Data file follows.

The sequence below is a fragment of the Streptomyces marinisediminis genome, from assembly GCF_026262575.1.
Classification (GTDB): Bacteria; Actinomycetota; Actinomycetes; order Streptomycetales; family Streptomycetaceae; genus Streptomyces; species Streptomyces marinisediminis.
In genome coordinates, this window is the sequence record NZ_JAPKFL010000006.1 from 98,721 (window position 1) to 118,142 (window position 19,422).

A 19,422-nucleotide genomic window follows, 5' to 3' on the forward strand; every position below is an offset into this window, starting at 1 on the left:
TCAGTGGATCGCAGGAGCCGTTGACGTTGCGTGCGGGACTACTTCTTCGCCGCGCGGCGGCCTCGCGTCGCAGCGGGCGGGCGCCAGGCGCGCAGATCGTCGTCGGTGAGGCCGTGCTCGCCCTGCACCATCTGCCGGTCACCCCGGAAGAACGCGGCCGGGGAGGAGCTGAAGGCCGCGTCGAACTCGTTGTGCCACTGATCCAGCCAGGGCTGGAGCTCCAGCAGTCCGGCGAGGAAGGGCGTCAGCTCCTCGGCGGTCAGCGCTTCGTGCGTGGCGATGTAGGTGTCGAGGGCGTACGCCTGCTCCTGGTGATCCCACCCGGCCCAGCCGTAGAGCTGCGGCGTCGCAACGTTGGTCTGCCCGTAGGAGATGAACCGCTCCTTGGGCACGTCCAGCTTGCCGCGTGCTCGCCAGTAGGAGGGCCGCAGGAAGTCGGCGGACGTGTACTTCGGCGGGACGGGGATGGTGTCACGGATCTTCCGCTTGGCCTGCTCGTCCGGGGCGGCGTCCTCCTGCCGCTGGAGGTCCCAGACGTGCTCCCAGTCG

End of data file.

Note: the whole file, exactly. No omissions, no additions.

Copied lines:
The sequence below is a fragment of the Streptomyces marinisediminis genome, from assembly GCF_026262575.1.
Classification (GTDB): Bacteria; Actinomycetota; Actinomycetes; order Streptomycetales; family Streptomycetaceae; genus Streptomyces; species Streptomyces marinisediminis.
In genome coordinates, this window is the sequence record NZ_JAPKFL010000006.1 from 98,721 (window position 1) to 118,142 (window position 19,422).

A 19,422-nucleotide genomic window follows, 5' to 3' on the forward strand; every position below is an offset into this window, starting at 1 on the left:
TCAGTGGATCGCAGGAGCCGTTGACGTTGCGTGCGGGACTACTTCTTCGCCGCGCGGCGGCCTCGCGTCGCAGCGGGCGGGCGCCAGGCGCGCAGATCGTCGTCGGTGAGGCCGTGCTCGCCCTGCACCATCTGCCGGTCACCCCGGAAGAACGCGGCCGGGGAGGAGCTGAAGGCCGCGTCGAACTCGTTGTGCCACTGATCCAGCCAGGGCTGGAGCTCCAGCAGTCCGGCGAGGAAGGGCGTCAGCTCCTCGGCGGTCAGCGCTTCGTGCGTGGCGATGTAGGTGTCGAGGGCGTACGCCTGCTCCTGGTGATCCCACCCGGCCCAGCCGTAGAGCTGCGGCGTCGCAACGTTGGTCTGCCCGTAGGAGATGAACCGCTCCTTGGGCACGTCCAGCTTGCCGCGTGCTCGCCAGTAGGAGGGCCGCAGGAAGTCGGCGGACGTGTACTTCGGCGGGACGGGGATGGTGTCACGGATCTTCCGCTTGGCCTGCTCGTCCGGGGCGGCGTCCTCCTGCCGCTGGAGGTCCCAGACGTGCTCCCAGTCG